Yeah, I know: It's Dan's turn to bump Frank. He had dibs on it and everything. He'll just have to bump me instead. Look at it this way: now he doesn't even have to wait till noon.
o on Sunday nights after church, Darlene and I like to stop by the Starbucks at Sepulveda and Nordhoff. It's not the finest neighborhood in the Valley, but that's the only Starbucks between church and home that's open so late at night.
It's also in the heart of the district Pecadillo patrols, and he's working nights. I mentioned to him last week that we were there, and he solemnly instructed me never to go there at night again. "People get shot in that neighborhood and cars get carjacked all the time," he said.
"Right," I scoffed. "I used to do street evangelism in Chicago in the 1970s in some of the toughest neighborhoods on the North Side. I can handle myself. Besides, I'm just going through the drive-through. I don't even get out of the car."
"Don't do it," he said with finality. "I'm serious."
Sunday night, I knew I would be staying up late. Our board meeting was Monday morning, and I still had some last-minute preparation to do. I wanted a Venti® drip with extra cream.
So after the evening service, when I turned left out of the church parking lot (toward Sepulveda, instead of toward the Hollywood Freeway), Darlene asked, "Where are you going?"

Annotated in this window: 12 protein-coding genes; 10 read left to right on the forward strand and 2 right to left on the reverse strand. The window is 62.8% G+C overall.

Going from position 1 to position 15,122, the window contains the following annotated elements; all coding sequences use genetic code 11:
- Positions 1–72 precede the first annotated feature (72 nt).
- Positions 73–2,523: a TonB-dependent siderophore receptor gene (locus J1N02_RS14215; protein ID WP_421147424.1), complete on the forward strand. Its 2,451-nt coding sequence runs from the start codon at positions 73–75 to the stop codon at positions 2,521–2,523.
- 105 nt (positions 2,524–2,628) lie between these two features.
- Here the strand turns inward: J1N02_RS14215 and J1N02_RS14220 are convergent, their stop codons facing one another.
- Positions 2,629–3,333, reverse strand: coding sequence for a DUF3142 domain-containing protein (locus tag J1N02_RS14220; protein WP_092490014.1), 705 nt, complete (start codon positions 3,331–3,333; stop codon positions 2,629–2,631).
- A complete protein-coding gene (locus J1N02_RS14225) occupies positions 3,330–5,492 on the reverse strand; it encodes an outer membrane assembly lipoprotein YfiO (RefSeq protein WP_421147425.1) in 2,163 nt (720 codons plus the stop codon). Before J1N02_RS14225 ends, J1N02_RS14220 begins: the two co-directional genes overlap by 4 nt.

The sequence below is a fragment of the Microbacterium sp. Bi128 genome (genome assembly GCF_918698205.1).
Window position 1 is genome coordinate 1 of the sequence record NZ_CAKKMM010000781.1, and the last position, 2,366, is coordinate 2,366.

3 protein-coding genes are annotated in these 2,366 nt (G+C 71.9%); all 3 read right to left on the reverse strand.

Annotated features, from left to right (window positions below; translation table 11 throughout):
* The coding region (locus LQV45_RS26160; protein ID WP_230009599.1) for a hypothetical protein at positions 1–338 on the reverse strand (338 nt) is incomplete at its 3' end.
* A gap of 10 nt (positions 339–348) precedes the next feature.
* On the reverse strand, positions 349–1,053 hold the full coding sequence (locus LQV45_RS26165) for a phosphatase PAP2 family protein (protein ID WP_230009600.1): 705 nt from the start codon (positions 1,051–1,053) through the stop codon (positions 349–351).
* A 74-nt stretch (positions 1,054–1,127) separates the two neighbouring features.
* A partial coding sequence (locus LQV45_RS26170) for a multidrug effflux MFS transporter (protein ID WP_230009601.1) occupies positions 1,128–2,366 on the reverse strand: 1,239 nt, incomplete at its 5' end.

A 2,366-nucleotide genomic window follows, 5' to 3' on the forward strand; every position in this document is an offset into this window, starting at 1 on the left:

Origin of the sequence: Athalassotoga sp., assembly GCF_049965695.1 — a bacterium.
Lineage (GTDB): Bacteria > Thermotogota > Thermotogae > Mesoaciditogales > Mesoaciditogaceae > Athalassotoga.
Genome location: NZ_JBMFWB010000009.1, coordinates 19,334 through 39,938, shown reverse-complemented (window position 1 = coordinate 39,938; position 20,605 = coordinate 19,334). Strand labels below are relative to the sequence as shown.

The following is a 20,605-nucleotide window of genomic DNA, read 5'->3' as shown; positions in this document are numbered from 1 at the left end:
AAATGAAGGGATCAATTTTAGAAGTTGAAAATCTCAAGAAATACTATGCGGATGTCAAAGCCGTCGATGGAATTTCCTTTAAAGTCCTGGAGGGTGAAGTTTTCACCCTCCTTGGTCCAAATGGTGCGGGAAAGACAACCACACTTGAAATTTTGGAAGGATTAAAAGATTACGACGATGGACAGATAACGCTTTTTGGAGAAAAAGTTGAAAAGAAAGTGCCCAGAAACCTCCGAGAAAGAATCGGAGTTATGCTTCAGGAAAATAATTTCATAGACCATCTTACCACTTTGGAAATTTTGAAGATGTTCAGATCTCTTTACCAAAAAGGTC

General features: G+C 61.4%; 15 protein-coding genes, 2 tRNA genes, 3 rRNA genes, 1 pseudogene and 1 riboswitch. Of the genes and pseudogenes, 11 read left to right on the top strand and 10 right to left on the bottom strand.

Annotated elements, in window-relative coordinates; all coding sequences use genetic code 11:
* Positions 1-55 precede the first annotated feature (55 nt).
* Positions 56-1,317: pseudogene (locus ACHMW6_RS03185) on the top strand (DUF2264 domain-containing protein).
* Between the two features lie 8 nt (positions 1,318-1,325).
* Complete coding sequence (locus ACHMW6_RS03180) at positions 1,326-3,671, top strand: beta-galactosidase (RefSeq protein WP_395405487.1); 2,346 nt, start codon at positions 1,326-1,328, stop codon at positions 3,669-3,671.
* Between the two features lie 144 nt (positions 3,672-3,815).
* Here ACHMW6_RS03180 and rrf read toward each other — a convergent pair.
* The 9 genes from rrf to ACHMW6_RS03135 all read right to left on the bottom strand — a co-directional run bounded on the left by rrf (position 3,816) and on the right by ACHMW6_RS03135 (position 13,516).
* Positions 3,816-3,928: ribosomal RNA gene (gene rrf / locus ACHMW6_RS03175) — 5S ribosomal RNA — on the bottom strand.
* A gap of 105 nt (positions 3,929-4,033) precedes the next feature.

"But Pecadillo said not to go there any more," she said, aghast that I would be so foolhardy.
"Who's the dad in the family?" I asked.
I got my coffee and headed north on Sepulveda, toward the 405 freeway. Within two blocks, a black-and-white LAPD cruiser suddenly came from behind, pulled alongside me, slowed suddenly to match my speed, and honked angrily.
I don't care who you are, that's unsettling. I instantly was overwhelmed with guilt and fear, trying to think what law I might have broken. Then the cop rolled his window down, and it was Pecadillo, frowning and pointing at me angrily. I wasn't sure whether I was supposed to pull over or not. His lights weren't flashing, so I kept going, trying to look nonchalant.
To my profound relief, he turned at the next corner and drove away.
I called him Monday, hoping to laugh it off. He wasn't smiling yet.
"Dude," he said. "I told you not to go there. I'm serious. If I see you there at night again, I'm hitting the lights and pulling you over. If you have so much as a burned out tail light, I'll write you up. Stay away from that neighborhood at night."
I feel like a little kid again.
And not in a good way.